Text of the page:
America has historically been a country of immigrants. Increasing debate over immigration policy within California and the greater United States has further propelled this very complex issue into the limelight, raising both awareness as well as a number of concerns across the nation. Absent from a majority of these important discussions, says Roberto Gonzales, is any mention or creation of solutions that properly address the needs of immigrant children.  

"Undocumented children or children born to undocumented parents in the United States are rarely brought up in the debate, let alone addressed in any immigration reform," he says.  

A sixth year sociology graduate student and recently named UCI Alumni Association Lauds & Laurels award winner, Gonzales pursues research on what happens to youth born abroad and brought to the U.S. at early ages as they move into adulthood, a group his advisor, Rubin Rumbaut, coined as the 1.5 generation.  

With funding from the Public Policy Institute of California, Gonzales has conducted more than 100 in-depth interviews with people in these categories - many of whom are now in their early 20s and 30s - seeking answers to how and when they came to the U.S., if they came over with their families, and what their school and childhood experiences were like growing up.  

What he has found, he says, points to an overwhelming problem. "Each year, there are roughly 80,000 undocumented youth living in the United States who will reach the age of 18, having lived here for five years or longer," he says. "Of this number, only 65,000 will graduate from high school, and only five to ten percent of those will go on to college."  

A number of factors contribute to the small percentage of college goers, says Gonzales, including growing up in overcrowded, poverty stricken neighborhoods and attending schools that lack adequate educational resources to properly train young people for college success.  

One underlying factor, he notes, appears to play the largest role. "We're finding that legal status is often a master status," he says, explaining that students with legal status have access to better educational opportunities and resources while growing up as well as financial aid once they do get to college. Those who do not have legal status, he notes, are all too often forgotten and left to fend for themselves.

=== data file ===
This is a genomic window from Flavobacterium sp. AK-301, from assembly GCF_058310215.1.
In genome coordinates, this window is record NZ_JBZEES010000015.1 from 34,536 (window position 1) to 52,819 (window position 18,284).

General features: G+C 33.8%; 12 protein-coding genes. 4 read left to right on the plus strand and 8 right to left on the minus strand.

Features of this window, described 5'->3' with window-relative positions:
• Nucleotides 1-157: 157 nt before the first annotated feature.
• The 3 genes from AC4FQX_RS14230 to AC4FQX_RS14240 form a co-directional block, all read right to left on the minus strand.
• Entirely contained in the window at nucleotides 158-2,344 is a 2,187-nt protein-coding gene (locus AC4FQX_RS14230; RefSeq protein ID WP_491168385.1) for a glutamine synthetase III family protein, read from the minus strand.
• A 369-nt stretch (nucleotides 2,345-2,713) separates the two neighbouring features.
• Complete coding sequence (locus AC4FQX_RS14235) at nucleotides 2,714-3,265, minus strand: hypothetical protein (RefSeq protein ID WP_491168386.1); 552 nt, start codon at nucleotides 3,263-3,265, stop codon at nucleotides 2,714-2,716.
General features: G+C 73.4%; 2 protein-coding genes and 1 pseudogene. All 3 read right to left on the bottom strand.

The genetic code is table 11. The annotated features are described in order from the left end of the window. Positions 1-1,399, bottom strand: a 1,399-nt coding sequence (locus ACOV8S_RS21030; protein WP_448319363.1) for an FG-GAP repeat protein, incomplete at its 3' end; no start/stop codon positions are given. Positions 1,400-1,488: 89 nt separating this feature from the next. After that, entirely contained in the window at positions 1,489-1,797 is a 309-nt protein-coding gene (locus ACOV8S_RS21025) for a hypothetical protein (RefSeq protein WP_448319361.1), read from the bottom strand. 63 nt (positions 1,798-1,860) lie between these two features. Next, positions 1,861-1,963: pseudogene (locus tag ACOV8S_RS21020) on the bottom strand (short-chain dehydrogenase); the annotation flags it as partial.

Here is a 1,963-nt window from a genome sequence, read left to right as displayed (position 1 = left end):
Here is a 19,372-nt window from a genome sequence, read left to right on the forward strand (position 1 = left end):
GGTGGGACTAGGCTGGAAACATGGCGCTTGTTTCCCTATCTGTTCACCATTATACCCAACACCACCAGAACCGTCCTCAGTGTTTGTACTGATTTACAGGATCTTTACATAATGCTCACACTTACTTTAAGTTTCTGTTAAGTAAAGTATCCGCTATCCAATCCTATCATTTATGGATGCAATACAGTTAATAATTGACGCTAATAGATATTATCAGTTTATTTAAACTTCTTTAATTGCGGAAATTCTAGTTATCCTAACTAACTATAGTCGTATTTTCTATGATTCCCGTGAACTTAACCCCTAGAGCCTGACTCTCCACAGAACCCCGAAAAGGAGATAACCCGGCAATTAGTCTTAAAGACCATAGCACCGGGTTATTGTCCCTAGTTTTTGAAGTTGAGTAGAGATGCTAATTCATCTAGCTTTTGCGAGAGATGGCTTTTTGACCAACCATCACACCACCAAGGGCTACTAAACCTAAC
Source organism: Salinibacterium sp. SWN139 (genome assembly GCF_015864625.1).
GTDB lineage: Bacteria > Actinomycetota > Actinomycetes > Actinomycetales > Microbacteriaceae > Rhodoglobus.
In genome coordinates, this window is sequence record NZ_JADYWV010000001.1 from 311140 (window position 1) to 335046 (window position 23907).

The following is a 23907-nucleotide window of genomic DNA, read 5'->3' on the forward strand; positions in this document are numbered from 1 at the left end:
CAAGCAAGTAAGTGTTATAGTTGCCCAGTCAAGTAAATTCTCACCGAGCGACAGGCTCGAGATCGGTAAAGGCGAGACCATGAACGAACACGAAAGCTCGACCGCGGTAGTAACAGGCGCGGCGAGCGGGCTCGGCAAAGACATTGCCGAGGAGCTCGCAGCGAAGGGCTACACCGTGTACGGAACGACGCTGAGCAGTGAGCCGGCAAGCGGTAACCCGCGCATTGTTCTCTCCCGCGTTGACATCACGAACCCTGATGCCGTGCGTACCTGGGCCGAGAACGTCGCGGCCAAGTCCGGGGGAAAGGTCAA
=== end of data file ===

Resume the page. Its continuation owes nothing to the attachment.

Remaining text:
While troubling, the findings are anything but news to Gonzales. Prior to pursuing his graduate degree, he ran a community center out of an old settlement house in inner-city Chicago. Working and living with Mexican, Puerto Rican, and Polish immigrant families, he witnessed first hand the alarming number of young people without legal status who were dropping out of school or hitting a "dead end" after high school with no legal ability to join the workforce and no way to pay for college.  

"These kids grow up in a culture that teaches them to have dreams, but doesn't provide a means through which to reach them," says Gonzales. The experience was a catalyst for his decision to go to graduate school.  

"I knew if I wanted to make a difference, I would need to affect and change policies," says Gonzales. "In order to do that, I need the research to back it all up."  

Since his arrival on campus in 2002, he's been in hot pursuit of that goal, having published several studies on the topic and receiving more than $120,000 in funding and awards to do so.  

In October, a study he authored in support of the proposed Development, Relief, and Education for Alien Minors Act (DREAM) - a bill which would have provided undocumented students a path to citizenship through military service or college attendance - made its way to the Senate floor immediately following its release.  

While the bill ultimately failed to pass a procedural vote, Gonzales is not losing hope that further research on the topic with ultimately translate into future legislative policy. For his part, Gonzales will continue his research and, beginning in fall 2008, will do so as an assistant professor at the University of Washington. 

-Heather Wuebker, Social Sciences Communications

 

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